Women make up just 11 percent of information security professionals. Just increasing that number to 22 percent would solve the industry's staffing shortage problem.
Unfortunately, at most companies, the recruitment process is designed to attract the kind of people who already work there. Changing that requires conscious effort. Here are some tips that might help.
1. Build a pipeline of women entering the profession
Support educational programs aimed at girls and young women in schools and colleges in your area and around the country.
Although this may seem like a long-term approach, there is a present-time side benefit — this kind of activity helps create a woman-friendly atmosphere at a company.
Latha Maripuri, director of IBM Security Services, says this is one of the reasons why she's stayed with IBM for almost twenty years.
"They're involved in a lot of the women in technology initiatives, a lot with education," she said. "I've gone locally into schools talking to women about science and technology and doing shows to show that science can be fun that it doesn't have to be uncool, to show what the possibilities are."
2. Set up internships for young women
An internship program aimed at attracting young women to a company can help dispel some of the myths surrounding information technology careers.
It can also help women adjust their studies, if needed, to correspond to workplace requirements.
"In October, I was at the Grace Hopper conference," said Julie Talbot-Hubbard, Chief Security Officer at Symantec. "We had a recruiting table for college-age women intersted in a job or internship. A lot of them are in IT or engineers, but some are psychology or sociology majors — and I think that's going to become more prevalent in the security world."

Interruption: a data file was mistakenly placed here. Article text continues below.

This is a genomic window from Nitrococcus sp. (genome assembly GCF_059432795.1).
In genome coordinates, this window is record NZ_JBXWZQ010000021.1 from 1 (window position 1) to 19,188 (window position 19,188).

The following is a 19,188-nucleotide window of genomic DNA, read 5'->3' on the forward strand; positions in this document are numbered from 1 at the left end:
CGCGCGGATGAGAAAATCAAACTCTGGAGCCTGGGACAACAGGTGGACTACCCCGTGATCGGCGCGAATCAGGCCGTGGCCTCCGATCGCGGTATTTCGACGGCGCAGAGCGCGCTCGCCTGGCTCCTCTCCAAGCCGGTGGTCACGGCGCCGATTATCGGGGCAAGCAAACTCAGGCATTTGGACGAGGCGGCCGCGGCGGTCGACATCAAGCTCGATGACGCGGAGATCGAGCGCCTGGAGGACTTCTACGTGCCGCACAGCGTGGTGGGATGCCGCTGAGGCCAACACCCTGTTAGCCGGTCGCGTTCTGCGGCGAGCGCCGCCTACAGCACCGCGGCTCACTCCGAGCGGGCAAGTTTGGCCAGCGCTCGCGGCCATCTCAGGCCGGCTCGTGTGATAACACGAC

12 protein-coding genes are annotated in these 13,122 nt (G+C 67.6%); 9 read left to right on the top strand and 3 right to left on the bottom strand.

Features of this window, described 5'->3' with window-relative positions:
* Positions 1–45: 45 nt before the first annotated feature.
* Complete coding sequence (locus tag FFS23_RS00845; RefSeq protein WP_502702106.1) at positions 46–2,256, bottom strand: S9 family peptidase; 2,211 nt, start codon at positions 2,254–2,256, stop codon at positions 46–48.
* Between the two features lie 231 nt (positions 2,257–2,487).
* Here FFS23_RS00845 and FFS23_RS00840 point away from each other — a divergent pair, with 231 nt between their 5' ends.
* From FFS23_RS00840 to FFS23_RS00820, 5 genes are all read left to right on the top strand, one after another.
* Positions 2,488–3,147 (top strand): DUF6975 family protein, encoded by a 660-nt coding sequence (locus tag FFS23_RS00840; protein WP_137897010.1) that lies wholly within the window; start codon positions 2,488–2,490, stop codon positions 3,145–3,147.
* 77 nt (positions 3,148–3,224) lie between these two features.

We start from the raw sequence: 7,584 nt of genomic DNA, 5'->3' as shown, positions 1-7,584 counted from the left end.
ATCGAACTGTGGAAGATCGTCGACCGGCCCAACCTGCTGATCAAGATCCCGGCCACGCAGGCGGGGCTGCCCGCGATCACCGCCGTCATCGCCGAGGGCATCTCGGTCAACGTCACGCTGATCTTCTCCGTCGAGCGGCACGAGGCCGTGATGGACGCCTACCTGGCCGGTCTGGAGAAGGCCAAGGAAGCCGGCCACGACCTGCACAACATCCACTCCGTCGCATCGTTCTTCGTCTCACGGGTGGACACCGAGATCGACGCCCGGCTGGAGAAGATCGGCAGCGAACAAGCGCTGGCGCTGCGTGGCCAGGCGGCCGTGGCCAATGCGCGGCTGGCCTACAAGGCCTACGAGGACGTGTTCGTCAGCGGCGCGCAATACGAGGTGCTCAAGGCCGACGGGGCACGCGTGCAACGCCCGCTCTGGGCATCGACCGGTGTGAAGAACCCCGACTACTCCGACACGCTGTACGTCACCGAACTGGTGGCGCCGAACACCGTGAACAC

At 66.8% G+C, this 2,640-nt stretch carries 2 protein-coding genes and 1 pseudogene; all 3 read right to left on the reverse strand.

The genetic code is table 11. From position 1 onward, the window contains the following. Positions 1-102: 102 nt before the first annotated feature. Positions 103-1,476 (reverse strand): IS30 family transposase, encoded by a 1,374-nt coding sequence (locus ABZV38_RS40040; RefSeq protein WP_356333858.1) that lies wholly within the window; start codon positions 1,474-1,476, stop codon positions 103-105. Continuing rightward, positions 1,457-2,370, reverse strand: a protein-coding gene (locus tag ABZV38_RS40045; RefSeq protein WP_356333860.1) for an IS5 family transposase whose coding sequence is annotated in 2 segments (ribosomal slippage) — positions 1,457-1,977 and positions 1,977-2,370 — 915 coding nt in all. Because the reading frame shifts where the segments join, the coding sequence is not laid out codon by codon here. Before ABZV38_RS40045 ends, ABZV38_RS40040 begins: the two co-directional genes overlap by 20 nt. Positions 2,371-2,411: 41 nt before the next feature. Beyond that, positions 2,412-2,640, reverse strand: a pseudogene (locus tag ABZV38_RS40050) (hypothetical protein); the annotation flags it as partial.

Companies can work more closely with educational institutions in other ways, as well.
"I think we'll also see more training programs where companies work directly with colleges to help develop the channel," said Julie Peeler, foundation director of the International Information Systems Security Certification Consortium — (ISC)2.
3. Participate in women's professional organizations
A company can actively participate in both national and regional professional women's groups in order to give back to the community, create networking opportunities, showcase its own female leaders, and position itself as a woman-friendly company to work for.
GoDaddy, for example, which recently appointed the first woman to its board of directors, also just announced a partnership with the Anita Borg Institute.
"At GoDaddy, more than one third of the leadership is comprised of women, who are actively involved with a variety of nonprofit organizations," said GoDaddy's CTO Elissa Murphy. "In fact, GoDaddy CEO Blake Irving has long been involved with the Society of Women Engineers and the Grace Hopper Celebration of Women in Computing."
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